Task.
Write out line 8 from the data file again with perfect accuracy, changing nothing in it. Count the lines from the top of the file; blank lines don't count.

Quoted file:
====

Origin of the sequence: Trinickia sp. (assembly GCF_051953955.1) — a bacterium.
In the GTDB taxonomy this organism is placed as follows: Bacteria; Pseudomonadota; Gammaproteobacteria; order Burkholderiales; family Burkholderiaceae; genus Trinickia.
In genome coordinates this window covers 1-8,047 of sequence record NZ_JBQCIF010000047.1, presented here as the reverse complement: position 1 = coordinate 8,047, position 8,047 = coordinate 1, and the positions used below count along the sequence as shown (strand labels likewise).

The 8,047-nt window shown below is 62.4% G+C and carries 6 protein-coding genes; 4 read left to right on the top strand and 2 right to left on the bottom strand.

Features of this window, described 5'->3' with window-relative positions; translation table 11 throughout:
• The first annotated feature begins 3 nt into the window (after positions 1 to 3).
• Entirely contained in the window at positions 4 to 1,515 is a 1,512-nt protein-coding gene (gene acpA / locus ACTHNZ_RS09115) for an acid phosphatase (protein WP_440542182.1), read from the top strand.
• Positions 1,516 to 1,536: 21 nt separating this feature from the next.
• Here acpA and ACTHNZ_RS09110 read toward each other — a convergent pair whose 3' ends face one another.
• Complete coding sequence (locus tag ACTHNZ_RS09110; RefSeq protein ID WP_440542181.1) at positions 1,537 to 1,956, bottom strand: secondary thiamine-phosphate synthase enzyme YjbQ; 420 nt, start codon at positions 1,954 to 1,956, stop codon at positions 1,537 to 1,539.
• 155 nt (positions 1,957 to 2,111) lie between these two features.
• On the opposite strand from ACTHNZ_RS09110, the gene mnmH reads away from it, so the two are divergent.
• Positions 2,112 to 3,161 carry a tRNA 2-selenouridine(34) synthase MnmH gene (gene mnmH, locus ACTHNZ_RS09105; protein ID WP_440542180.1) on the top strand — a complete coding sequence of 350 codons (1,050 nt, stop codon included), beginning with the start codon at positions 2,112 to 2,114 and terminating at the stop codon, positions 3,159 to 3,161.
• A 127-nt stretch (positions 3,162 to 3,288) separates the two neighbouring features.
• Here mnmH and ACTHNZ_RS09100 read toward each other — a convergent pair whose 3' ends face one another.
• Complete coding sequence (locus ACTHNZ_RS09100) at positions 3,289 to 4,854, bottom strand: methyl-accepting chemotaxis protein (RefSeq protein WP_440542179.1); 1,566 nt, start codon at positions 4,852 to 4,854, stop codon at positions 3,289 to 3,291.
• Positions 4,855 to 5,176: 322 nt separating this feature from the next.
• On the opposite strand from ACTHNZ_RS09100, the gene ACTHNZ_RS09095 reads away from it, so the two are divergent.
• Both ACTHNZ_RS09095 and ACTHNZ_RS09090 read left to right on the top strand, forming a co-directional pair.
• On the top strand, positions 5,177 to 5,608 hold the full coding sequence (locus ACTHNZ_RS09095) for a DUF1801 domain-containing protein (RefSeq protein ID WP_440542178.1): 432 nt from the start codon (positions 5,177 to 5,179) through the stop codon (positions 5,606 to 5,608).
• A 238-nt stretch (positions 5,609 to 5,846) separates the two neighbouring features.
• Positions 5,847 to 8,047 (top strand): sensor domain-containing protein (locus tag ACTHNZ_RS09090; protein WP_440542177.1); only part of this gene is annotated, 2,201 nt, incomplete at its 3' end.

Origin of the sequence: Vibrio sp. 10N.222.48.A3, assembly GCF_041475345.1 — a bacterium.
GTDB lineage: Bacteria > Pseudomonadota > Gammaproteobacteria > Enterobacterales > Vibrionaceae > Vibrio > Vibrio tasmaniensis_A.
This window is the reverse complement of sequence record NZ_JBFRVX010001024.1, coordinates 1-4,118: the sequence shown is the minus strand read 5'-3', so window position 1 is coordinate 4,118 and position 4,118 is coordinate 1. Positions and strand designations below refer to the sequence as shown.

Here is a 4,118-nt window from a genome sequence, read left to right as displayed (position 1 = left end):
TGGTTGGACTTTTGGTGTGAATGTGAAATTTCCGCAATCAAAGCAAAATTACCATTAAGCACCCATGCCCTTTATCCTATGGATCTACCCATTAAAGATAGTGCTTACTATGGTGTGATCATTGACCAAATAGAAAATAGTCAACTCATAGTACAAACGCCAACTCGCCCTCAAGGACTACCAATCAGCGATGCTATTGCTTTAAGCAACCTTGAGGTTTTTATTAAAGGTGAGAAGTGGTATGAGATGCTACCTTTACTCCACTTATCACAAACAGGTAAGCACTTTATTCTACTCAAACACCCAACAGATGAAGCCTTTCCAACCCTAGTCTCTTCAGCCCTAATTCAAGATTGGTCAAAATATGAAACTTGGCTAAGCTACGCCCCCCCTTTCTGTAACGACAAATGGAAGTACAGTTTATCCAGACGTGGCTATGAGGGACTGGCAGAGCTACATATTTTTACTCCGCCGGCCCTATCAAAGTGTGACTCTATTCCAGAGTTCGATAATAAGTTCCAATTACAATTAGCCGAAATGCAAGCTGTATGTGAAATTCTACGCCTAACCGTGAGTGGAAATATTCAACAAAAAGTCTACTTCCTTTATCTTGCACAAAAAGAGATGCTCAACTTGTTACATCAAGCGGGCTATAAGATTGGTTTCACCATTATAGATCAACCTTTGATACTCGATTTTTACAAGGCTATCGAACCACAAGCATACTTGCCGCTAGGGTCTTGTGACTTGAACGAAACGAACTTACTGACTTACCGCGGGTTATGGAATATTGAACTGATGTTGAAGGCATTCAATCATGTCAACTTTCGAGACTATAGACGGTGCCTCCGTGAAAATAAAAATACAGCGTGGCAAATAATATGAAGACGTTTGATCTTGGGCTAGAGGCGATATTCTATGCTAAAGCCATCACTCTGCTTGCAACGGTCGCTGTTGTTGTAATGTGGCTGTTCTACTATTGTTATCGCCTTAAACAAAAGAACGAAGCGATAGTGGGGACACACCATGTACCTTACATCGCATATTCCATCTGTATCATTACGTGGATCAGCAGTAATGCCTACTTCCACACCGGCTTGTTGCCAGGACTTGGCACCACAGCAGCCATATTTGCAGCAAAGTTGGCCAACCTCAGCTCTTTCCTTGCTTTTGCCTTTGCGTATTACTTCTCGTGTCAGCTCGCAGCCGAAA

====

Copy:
• Positions 1,516 to 1,536: 21 nt separating this feature from the next.